“So many people have showed up at the parish shelter in
Luling (Louisiana) and demanded dogs they don’t own,” the New
Orleans Times-Picayune noted in a September 14 editorial, “that the
St. Charles Parish Council passed an ordinance that requires owners
of pit bulls and wolf hybrids to tag the animals with a microchip to
prove identification….The Sheriff’s Office also could work to crack
down on the illegal dogfights that are thought to be driving the
market for pit bulls,” the Times-Picayune suggested.
That would help–but as dogfighting investigators often point out,
laws need to be updated to treat the crime seriously. That includes
incarcerating trainers, handlers, promoters, and gamblers, who
are typically also involved in other forms of crime and may kill an
informant as readily as a dog.
A trend toward stiffer sentencing may have begun in Dallas,
Texas, on September 1 when a jury of eight men and four women sent
Carey D. McMillian, 23, to prison for 10 years on a first
conviction for cruelty and dogfighting.
McMillian in September 2003 set two pit bull terriers on
neighbor Ronald Huff’s Dalmatian/pointer/hound mix, named Cisco,
after stealing Cisco from Huff’s yard. Other neighbors videotaped
McMillian watching from a lawn chair as the pit bulls fatally mauled
Cisco. McMillian reportedly gave Cisco a kick to make sure he was
dead before dragging the presumed carcass into an alley behind Huff’s
home–but Cisco was still alive when found, hours later.
The case, and sentence, reminded observers of the April
1990 conviction of Kevin Deschenes, 19, in Lowell, Massachusetts,
whom a neighbor photographed in the act of stomping his German
shepherd. Sent to jail for six months, Deschenes was the first
person in Massachusetts and perhaps the U.S. to actually serve time
for cruelty in more than 20 years.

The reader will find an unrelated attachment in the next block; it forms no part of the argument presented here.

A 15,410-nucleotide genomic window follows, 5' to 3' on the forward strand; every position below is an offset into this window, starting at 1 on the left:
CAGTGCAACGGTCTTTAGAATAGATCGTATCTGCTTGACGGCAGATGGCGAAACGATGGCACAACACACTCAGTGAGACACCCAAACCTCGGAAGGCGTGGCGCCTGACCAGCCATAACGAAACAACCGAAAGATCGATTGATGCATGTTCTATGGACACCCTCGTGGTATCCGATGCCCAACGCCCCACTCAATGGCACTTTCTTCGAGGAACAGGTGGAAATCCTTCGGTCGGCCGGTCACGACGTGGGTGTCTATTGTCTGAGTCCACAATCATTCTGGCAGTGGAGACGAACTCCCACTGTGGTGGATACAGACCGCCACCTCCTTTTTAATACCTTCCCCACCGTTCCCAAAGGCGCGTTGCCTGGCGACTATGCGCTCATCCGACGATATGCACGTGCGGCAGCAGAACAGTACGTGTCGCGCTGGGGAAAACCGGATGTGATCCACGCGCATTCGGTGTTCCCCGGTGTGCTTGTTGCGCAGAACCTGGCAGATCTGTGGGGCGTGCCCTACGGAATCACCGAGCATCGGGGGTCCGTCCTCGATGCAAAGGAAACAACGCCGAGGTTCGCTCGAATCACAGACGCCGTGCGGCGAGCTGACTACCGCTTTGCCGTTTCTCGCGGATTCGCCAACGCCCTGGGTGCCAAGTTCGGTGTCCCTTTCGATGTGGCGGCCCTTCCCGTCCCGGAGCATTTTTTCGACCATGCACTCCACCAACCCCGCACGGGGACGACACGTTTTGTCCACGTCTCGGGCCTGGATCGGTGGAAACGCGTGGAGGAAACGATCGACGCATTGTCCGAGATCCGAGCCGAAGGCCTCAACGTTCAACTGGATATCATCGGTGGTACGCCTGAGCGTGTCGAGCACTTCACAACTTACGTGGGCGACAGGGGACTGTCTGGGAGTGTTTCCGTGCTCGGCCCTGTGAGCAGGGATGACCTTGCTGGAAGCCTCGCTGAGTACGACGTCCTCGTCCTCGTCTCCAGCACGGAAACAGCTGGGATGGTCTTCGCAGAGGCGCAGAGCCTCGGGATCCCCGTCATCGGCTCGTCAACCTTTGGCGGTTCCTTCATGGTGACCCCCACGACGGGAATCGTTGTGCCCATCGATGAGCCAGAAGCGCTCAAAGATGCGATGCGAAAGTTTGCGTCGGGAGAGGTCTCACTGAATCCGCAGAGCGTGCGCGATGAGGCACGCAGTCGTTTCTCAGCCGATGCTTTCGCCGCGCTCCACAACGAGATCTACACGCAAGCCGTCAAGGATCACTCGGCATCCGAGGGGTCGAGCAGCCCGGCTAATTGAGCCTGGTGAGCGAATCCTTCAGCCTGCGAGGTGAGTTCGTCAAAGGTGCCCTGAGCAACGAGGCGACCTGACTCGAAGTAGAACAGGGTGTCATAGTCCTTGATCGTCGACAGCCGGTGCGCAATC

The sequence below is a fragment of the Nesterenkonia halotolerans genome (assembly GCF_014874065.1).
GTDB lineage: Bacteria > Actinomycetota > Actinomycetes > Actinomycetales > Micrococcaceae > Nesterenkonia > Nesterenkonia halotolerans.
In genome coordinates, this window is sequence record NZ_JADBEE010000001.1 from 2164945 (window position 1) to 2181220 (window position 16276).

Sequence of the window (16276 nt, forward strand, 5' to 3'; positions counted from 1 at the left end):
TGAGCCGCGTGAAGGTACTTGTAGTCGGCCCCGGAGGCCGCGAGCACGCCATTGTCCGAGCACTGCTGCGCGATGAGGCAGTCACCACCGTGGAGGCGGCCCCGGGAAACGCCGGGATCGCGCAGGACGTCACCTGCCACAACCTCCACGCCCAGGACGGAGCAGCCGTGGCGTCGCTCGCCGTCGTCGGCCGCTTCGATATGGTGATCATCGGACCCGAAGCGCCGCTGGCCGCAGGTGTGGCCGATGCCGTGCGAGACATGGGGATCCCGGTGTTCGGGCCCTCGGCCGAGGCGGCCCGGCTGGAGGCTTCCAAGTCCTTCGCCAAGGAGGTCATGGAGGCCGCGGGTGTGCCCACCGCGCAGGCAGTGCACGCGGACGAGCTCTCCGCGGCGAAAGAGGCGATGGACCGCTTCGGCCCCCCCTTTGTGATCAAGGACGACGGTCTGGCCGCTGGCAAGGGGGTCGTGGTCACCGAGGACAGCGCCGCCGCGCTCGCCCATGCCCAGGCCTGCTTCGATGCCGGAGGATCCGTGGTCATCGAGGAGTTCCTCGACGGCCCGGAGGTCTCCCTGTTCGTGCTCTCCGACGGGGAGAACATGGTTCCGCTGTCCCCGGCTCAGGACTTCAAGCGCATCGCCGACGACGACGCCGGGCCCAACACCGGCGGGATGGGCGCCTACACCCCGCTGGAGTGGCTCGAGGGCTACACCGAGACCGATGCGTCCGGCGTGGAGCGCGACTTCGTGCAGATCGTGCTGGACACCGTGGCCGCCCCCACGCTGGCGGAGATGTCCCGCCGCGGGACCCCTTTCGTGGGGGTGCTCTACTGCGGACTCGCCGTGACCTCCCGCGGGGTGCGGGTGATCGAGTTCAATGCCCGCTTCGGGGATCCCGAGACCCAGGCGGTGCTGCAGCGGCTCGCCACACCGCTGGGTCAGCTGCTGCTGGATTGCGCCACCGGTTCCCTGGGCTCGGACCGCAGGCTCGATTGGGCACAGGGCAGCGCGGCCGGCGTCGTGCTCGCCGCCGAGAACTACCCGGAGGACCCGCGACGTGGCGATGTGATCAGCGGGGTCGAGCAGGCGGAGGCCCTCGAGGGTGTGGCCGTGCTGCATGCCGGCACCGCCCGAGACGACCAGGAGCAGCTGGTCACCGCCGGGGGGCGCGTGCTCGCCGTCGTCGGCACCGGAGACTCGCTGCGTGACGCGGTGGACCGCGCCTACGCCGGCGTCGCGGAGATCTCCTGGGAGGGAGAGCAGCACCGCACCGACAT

That finding, together with increasing recognition of the
association of unpunished violence toward animals with later violence
toward humans, led to the passage of laws providing felony cruelty
penalties in more than 40 states.
By 1996, ANIMAL PEOPLE discovered in a review of sentencing
patterns, the typical sentence for violent abuse of a dog or cat
included six times more days in custody or on probation than seven
years earlier. ANIMAL PEOPLE affirmed that the trend was continuing
in a 1998 follow-up.
“Hog/dog rodeo” promoter Johnnie Hayes of Coffeyville,
Alabama, pledged to appeal his September 8, 2004 cruelty conviction
in Clarke County District Court. Sentencing was deferred.
Hayes was convicted for entertaining crowds with competitions in
which pit bull terriers were set upon penned pigs. The “winner” is
the dog who pulls a pig to the ground by the ear fastest.
Hayes, owner of H&H Kennels in Coffeyville, was arrested in
February 2004 after an investigative report about hog/dogging by Mike
Rush of NBC-12 in Mobile. Coffeyville police chief Frankie Crawford
and Clarke County Democrat editor Jim Cox described at least three
years of efforts to get Clarke County district attorney Bobby Keahey
and sheriff Jack Day to move against Hayes. Keahey and Day blamed
Hog/dog promoter Charles “Chuck” Harris Jr., of Clinton,
Louisiana, meanwhile told Mary Foster of Associated Press that he
will go out of business rather than challenge a new state law banning
the events. The law took effect on August 15.